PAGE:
Susan and I often didn’t agree. She often took positions opposite of mine, but I had to agree with her when she said the First Lady wasn’t a bimbo. I was sticking to my opinions about Imelda, though I didn’t think she was a bimbo. After my article I wanted to find the good Imelda, the nice Imelda, and the smiling Imelda and took a look at the projects she launched. And I was determined to get back into print.
“I have a million energy, no longer 1,000.” I wondered, looking for a clue. First, what was wrong with what she said about God? Second, should what she said be held against her; nah, why should it be? I’m talking about her saying, “God is love.” How could I criticize her for it? Hadn’t I heard my mother say the same thing? And Imelda also said that she believed in heaven; so there you have it. She believed in heaven.
And the Pope’s response: “how childlike.” Wonderful. But this was as far as I would go. As far as I would go and I hadn’t come close to depicting the Imelda everyone loved. Yes, she was idolized. Yet I didn’t give her any slack and presented an opposing view. So I pulled out my Nietzsche and used his declaration “God is dead.” Oh, my! And the “feminine” virtues of Christianity; and at the same time we have Imelda saying, “God is love.” God is love while God is dead. And to have Marcos claim he saved the Pope’s life. Will the Pope then make him a saint? And to have Imelda say “God is love” while sharing the same stage with the Pope and then have her husband save his life. This was no coincidence. I wonder. Then I had to wonder if there was a story there. Was it worth reporting? Who gave a rat’s ass, really? As a journalist, I believed in giving the public what it wanted. And any editor who believed that they would get balanced reporting and fairness from me was an idiot. To be honest I knew there weren’t many people who read and understood Nietzsche, or gave a rat’s ass. We have to be honest: not very many people read Nietzsche or understand him. And his saying “God is dead” hasn’t helped his reputation either. What about my reputation?
Getting into print gave me confidence enough to go back to the Times and talk to the Drew Pearson of the Philippines. Roberto Concepcion wrote a daily column and I read as many of them about the First Lady as I could, but it didn’t mean that he’d be helpful. Often Roberto Concepcion acted as her mouthpiece, when I thought he should’ve been more critical. But who was I to question him? Wasn’t he one of the most powerful men in the Philippines? Didn’t he push through many of her pet projects (literally with a walkie-talkie in hand)? He could get things done when other people couldn’t. With a phone call, over his walkie-talkie, in person or from afar, he was a force to be reckoned with, and I intended to take him on.
I didn’t trust the man. He used his position and the First Lady’s name everyday to push through his agenda and then wrote columns about her: now wasn’t that a conflict of interest? For that reason I didn’t trust him. Then why would I go to him, if I didn’t?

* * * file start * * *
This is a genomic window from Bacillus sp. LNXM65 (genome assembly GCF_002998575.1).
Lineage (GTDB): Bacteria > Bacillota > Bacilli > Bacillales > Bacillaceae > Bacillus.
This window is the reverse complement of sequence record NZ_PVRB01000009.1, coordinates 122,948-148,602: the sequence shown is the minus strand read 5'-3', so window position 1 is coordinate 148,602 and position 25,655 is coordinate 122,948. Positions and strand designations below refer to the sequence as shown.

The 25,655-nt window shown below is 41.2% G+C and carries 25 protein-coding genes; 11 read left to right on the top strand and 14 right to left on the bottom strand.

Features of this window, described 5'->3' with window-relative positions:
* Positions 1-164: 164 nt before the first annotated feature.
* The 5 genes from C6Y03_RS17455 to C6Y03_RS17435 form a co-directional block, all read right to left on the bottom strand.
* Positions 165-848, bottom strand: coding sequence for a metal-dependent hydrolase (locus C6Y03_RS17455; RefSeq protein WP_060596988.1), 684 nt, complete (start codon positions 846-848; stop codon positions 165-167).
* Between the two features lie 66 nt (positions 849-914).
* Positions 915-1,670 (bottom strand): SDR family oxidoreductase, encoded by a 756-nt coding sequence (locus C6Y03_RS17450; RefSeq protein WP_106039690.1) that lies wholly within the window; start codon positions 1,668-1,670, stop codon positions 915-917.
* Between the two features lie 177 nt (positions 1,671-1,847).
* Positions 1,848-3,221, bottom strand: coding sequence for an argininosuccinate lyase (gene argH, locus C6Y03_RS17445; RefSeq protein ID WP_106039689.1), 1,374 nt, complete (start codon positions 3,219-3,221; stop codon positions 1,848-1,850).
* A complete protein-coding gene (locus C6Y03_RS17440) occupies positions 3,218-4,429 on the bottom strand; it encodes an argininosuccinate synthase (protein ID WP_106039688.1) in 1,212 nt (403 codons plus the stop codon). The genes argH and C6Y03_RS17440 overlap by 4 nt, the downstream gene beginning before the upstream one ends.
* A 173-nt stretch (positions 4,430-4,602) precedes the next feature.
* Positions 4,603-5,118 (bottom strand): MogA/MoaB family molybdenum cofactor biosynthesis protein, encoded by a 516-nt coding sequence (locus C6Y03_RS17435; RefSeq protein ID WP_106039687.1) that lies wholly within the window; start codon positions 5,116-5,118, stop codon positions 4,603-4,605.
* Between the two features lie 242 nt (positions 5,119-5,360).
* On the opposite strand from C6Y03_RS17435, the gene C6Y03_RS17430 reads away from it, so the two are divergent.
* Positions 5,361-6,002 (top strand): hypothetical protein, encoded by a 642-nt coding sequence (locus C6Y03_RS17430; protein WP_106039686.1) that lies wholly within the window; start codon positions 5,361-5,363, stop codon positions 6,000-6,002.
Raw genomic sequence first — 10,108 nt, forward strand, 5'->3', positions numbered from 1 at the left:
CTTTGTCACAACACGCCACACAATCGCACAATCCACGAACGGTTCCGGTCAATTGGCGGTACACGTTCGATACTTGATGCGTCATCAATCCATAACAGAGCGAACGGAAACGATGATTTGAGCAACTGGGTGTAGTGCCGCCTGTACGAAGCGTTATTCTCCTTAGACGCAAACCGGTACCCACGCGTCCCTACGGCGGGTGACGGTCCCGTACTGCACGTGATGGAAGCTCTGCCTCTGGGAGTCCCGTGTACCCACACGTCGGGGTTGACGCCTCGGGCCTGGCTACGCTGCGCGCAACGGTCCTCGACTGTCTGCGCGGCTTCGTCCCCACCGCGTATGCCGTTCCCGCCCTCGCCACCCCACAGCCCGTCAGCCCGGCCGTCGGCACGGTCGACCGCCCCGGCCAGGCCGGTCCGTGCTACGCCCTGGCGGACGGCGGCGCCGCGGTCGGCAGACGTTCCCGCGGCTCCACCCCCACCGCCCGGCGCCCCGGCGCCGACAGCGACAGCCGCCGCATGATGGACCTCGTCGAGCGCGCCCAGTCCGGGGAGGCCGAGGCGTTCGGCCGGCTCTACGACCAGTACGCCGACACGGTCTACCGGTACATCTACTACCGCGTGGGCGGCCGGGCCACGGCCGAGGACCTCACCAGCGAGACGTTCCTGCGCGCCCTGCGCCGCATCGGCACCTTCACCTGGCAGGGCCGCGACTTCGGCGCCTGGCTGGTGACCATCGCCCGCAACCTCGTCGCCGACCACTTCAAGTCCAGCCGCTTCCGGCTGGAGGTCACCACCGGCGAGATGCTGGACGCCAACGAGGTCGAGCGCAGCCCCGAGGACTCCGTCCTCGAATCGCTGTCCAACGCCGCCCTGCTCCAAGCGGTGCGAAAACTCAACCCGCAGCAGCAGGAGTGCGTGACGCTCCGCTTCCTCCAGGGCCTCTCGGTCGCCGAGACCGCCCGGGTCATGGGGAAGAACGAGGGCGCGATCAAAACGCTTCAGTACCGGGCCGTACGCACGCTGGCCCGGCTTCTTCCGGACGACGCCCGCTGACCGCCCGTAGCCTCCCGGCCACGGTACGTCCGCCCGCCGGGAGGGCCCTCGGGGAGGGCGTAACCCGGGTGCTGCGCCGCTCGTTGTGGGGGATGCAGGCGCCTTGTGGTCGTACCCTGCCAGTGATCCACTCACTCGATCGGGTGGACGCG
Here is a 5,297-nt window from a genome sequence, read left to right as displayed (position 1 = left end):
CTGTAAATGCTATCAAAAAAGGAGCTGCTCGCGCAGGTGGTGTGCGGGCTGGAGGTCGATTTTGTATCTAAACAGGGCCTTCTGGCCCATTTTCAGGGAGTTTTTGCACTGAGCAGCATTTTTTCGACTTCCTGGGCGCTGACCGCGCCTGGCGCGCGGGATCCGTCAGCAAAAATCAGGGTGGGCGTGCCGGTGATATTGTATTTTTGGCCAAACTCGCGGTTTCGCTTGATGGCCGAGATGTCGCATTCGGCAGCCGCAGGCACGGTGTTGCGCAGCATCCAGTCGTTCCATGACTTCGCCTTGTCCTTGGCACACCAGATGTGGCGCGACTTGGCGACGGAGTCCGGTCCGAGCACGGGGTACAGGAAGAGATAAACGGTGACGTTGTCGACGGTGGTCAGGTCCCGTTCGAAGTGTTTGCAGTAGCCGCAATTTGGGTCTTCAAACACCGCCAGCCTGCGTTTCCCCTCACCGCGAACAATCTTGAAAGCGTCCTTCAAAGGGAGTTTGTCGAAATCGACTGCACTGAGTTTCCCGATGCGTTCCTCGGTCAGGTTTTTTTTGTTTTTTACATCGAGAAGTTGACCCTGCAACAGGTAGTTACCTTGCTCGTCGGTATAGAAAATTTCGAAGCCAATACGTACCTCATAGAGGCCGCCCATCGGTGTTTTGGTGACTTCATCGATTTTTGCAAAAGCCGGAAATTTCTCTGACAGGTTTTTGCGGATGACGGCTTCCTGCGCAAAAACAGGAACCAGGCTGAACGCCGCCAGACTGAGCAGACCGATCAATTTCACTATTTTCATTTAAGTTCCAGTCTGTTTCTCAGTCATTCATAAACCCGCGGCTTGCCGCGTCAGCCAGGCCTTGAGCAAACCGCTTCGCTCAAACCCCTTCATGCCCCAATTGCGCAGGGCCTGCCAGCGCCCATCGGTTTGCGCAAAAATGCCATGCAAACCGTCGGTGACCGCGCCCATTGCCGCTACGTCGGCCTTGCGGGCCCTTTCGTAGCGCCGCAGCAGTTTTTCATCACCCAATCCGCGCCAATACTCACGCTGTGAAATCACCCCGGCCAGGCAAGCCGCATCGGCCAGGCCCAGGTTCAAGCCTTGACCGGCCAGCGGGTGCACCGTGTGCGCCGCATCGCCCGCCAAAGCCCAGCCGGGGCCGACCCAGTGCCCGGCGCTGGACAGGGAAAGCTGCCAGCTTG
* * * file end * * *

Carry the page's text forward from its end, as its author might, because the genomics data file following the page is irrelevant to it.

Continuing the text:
I gave it a lot of thought. What could I get from him? More to the point … what could he get from me? What could I give him? Who could scoop whom? He had access, and I didn’t. He worked for The Times, and I didn’t. He paid his dues … paid his dues, and I hadn’t. Then what would impress him? By my not being intimidated. He was used to intimidating people, so the last thing I wanted was to appear intimidated. When other people bowed down to him, I was determined to get in the door, hold my ground, and stay on my feet. But if he couldn’t help me, he couldn’t help me, while the tone of our conversation was friendly enough.
He was less than helpful. He was polite, soft-spoken, and non-committal, and very much on the side of the First Lady. What did I expect? I was an American. He didn’t know me. I was new in the country … had no credentials. Yet he was polite. Here sat the Drew Pearson of the Philippines, and my portfolio consisted of one short article … and a less than favorable one … about the First Lady, and yet he was polite to me. He gave me thirty minutes, and was polite. He could’ve been rude … or cold. We didn’t talk about his columns, or Emelda. We didn’t get that far in the thirty minutes he allotted me. Of course, I didn’t tell him what I thought about his columns … about how they left me cold because I thought they were full of fluff, especially when it came to Emelda. Now I wasn’t Emelda’s harshest critic by any means, but I wasn’t compromised like I thought Mr. Concepcion was. Here I was an American with balls enough to be sitting in the office of the Drew Pearson of the Philippines and dumb enough to tell him about the article I had just written about his First Lady. I’m not sure where the thirty minutes he allotted me went.